2. If you need IPV6 on your firewall, but don't want any firewall rules, just find and add IPV6 ad-lists to your network level ad-blocker. Although, i haven't seen many IPV6 ad-lists yet.
3. If you need IPV6 on your firewall, but don't want to deal with IPV6 ad-lists, then I would implement a redirection rule for DNS queries that are non-IPV4. Meaning, all IPV6 DNS queries will be redirected to Pi-Hole or AdGuard Home, to be processed by it's own IPV4 ad-lists.

But again, I don't find this to be a problem yet.
 
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sweetchaos

sweetchaos

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The issue I see is with "Rogue Devices".
These devices have hard-coded DNS servers, so when they make a DNS query, it's effectively bypassing your network-level DNS server (like Pi-Hole or AdGuard Home).
Your firewall won't stop these lookups, by default.

You would have to implement a redirection rule on your firewall to redirect all DNS queries that are destined for outside networks, back to your local DNS server (Pi-Hole or AdGuard Home).
I've done with with both pfSense and OpnSense, and works very well.

There's a lot of devices that try to bypass your network level DNS.
Headless IOT devices, for example.
With the redirect rule in place, these rogue devices are no longer rogue.

This problem is worth solving with a redirect rule at the firewall level.
 
Last edited:
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sweetchaos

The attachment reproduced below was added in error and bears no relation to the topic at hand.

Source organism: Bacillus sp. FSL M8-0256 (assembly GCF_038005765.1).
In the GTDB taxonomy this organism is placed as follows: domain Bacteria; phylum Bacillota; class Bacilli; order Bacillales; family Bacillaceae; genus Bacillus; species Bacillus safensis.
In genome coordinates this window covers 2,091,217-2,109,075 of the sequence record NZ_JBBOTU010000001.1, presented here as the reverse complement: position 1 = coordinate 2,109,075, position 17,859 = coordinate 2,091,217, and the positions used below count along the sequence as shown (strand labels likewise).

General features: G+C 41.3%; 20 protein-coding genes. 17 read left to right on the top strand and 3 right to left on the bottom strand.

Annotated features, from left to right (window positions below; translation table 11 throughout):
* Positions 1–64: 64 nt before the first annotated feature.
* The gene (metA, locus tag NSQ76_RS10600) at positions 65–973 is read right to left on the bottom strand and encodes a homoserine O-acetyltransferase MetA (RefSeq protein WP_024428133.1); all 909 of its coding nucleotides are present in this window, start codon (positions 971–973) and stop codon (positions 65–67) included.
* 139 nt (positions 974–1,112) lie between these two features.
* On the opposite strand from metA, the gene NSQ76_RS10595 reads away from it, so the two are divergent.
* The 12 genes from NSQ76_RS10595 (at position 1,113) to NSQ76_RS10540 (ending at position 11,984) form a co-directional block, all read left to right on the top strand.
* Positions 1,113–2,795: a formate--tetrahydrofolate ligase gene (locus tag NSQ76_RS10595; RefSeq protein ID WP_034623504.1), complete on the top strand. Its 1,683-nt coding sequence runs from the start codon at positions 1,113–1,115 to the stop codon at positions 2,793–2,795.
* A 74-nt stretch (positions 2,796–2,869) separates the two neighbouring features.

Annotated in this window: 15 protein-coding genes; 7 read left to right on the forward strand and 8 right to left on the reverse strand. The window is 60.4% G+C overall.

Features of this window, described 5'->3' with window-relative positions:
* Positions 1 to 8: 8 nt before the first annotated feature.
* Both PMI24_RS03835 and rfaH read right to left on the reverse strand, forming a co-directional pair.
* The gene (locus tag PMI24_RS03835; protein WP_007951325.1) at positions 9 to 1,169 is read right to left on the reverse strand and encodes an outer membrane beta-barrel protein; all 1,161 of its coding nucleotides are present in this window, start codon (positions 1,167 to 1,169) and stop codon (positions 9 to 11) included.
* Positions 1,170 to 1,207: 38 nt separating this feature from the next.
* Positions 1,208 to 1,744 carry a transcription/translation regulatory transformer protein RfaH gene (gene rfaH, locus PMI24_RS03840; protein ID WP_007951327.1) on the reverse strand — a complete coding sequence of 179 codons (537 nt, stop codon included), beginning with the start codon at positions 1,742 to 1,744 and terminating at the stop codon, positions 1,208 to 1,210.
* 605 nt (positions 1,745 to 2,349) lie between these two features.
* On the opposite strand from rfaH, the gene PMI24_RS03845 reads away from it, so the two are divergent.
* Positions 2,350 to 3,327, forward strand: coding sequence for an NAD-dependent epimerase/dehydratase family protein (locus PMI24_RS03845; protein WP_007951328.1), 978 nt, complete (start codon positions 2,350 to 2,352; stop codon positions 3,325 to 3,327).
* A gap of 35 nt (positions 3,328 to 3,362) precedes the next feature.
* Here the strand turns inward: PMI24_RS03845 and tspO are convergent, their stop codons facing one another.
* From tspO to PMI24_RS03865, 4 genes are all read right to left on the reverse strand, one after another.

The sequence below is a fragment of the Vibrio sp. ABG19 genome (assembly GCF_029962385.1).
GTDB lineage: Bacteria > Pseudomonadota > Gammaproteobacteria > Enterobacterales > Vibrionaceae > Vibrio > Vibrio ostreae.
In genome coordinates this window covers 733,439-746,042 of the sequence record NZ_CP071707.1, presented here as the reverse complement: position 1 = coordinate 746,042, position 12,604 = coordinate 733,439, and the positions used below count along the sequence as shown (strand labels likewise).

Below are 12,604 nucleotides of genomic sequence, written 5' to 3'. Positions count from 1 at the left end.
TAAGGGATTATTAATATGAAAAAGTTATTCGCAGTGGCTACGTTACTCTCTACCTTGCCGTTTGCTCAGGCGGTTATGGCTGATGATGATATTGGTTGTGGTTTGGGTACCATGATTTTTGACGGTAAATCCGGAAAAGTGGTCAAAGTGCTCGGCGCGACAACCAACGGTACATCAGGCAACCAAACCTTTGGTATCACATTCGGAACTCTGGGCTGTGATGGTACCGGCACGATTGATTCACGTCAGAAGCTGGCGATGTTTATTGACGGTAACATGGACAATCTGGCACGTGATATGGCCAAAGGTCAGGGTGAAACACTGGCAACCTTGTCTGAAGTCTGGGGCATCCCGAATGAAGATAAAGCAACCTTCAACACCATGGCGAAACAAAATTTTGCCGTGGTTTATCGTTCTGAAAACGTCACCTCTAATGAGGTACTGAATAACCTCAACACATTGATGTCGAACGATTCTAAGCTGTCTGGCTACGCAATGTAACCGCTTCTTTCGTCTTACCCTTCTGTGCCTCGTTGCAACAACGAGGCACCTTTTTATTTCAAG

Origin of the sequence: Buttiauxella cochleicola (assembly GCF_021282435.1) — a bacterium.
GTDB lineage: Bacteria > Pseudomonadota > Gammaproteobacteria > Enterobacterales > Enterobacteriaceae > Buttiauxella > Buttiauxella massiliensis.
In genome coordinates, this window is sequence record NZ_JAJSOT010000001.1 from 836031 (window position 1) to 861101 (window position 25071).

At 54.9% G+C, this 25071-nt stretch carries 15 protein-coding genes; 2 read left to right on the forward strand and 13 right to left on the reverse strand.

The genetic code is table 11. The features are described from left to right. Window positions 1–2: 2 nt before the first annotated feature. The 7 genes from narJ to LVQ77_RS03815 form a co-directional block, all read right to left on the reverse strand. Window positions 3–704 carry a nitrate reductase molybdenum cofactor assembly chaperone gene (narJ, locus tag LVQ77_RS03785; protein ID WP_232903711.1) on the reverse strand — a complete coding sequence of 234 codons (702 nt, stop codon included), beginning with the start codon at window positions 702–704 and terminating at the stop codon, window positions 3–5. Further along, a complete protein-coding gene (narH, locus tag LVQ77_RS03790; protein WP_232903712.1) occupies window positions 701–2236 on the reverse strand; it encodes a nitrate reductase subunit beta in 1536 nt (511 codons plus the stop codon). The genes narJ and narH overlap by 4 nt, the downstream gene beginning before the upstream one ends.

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This caught my attention:

The researchers suggest iPhone users who want to evade this fingerprinting should disable push notifications entirely.

Here’s the video overview:

Also, Apple is also going to help…
…starting in Spring 2024, apps will be required to declare precisely why they need to use APIs that can be abused for fingerprinting.
 
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sweetchaos

sweetchaos

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For iOS users:

With the introduction of iOS 17.3 (which was released 2 days ago), Apple introduced "Stolen Device Protection"
Read the official documentation here:

Which goes a long way in stopping people from easily taking over your Apple account, so I recommend that everyone with an iOS device to enable this ASAP.
It just shocks me how long Apple took to fix this basic security threat.
Better late than never I guess.

If you want to see a video explanation of this problem, how apple fixed it with the "Stolen Device Protection", and what ThioJoe describes as another security risk that Apple doesnt talk about.

It's "Significant Locations" features.
It's found in Settings, Privacy and Security, Location Services, System Services, Significant Locations.
I believe this is enabled by default.


The most shocking thing to me is that Apple marked a total of 299 of these "Significant Locations" on my phone, in the last 3 months.